It is hard to watch a preseason game from start to finish, but the Hall of Fame Game is a chance to welcome the NFL back after a six month hiatus. After a turbulent off-season that saw many rule changes and other officiating challenges, here are three observations of the laid-back night.
Strong debut for McAulay
Terry McAulay stunned us officiating-watchers last month when he announced his retirement from the field to be the rules expert on Sunday Night Football.Â NBC called on McAulay several times during the game to explain the new helmet rule, analyze a replay review (correctly explaining why a catch would stand) and discuss other rules questions. McAulay seemed at ease with Al Michaels and Cris Collinsworth, with the latter advising McAulay to “quit” after his correct replay prediction. Later, Collinsworth was laughingly asking, “Where were you in the Super Bowl?” referring to some catch calls from Super Bowl LII that left Michaels and him stumped.
McAulay was articulate during the broadcast and will be an asset to Sunday Night Football.
Football ZebrasÂ noticed two mechanics anomalies during the Hall of Fame Game.Â
First of all, the umpire wasÂ in the offensive backfield on extra point and field goal kicks, abandoning the “double umpire” formation with the side judge. Only the side judge manned the defensive backfield for those kicks. This is curious as there are several rules prohibiting the defense from leaping, running an unbalanced line and trying to gain unfair leverage. It seems like there needs to be two umpires on such kicks.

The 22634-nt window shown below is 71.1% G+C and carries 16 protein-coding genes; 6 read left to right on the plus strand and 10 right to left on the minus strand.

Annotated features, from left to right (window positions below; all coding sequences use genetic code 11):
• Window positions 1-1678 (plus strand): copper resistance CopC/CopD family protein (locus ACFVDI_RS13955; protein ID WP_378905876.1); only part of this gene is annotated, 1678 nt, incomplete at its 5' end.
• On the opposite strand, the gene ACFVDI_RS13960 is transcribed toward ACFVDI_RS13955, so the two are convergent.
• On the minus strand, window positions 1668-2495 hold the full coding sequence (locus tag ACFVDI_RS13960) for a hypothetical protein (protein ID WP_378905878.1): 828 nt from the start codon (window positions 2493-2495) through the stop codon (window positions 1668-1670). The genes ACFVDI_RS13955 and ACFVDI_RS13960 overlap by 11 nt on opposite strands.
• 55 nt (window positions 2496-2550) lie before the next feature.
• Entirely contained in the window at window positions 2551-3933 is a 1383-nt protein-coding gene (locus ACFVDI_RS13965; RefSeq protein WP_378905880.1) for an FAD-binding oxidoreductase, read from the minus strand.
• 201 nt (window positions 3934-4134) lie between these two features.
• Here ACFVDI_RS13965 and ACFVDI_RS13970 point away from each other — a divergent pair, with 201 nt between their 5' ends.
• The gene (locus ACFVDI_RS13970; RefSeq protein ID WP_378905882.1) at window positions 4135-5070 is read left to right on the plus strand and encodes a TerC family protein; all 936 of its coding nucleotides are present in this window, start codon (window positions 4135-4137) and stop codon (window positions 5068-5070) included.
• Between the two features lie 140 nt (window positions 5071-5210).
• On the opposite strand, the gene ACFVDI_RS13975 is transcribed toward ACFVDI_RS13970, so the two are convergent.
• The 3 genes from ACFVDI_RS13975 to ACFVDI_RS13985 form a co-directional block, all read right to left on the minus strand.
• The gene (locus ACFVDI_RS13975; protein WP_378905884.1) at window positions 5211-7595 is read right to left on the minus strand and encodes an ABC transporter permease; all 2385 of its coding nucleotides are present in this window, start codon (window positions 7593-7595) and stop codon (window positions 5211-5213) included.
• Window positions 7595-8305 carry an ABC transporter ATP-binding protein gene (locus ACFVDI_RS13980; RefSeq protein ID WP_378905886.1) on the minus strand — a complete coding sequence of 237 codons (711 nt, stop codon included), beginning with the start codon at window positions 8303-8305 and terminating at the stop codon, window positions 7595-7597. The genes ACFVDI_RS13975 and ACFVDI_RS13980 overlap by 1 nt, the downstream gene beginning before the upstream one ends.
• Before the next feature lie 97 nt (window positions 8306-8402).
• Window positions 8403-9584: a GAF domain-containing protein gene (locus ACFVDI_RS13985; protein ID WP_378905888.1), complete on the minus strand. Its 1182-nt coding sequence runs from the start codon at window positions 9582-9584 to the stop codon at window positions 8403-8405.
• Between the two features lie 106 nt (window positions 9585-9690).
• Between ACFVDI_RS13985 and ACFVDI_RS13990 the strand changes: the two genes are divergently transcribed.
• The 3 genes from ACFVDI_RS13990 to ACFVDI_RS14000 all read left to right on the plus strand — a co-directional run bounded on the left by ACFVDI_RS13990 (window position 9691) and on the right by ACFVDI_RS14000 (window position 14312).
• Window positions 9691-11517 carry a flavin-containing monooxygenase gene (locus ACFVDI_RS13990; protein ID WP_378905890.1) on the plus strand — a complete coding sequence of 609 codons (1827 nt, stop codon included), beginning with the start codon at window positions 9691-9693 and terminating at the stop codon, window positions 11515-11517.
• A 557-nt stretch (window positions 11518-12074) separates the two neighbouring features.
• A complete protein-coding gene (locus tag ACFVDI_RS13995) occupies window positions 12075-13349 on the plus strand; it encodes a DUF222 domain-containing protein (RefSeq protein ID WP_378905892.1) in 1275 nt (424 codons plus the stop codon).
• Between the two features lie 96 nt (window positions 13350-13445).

Plus the positioning of the umpire in the backfield was such that many blocked kicks would land right in his lap.
My guess is that this is a preseason experiment to see if the officials can get a better look at the action on field goals and extra points. This is the time to experiment with mechanics for possible changing in future seasons.
Walt Coleman’s crew also experimented with six men on the field. Umpire Jeff Rice sat out the fourth quarter. We did not see him requiring medical attention, so we assume this was practice in the event of a crew injury in the regular season, which has been practiced in prior preseasons. Down judge Jerry Bergman moved to umpire and rookie line judge Mark Stewart took over the chains as down judge. The line judge position was vacant.Â
The helmet rule
The NFL passed a new rule that states that if a player lowers his head to initiate contact with his helmet, it is now a personal foul and subject to disqualification.
The officials called two helmet fouls in the Hall of Fame Game (but no ejections), causing social media to lament the “end of football as we know it.” Well, not quite.
McAulay explained on NBC that the NFL told officials “to just throw” the penalty flag in the preseason. The league is developing a video library of these helmet plays. Officiating boss Al Riveron will then use that library to show officials what they want called and what they don’t want called during the regular season. The hope is that all officials will have direction heading into Week 1.Â
That’s quite a bit happening for the first game of the year.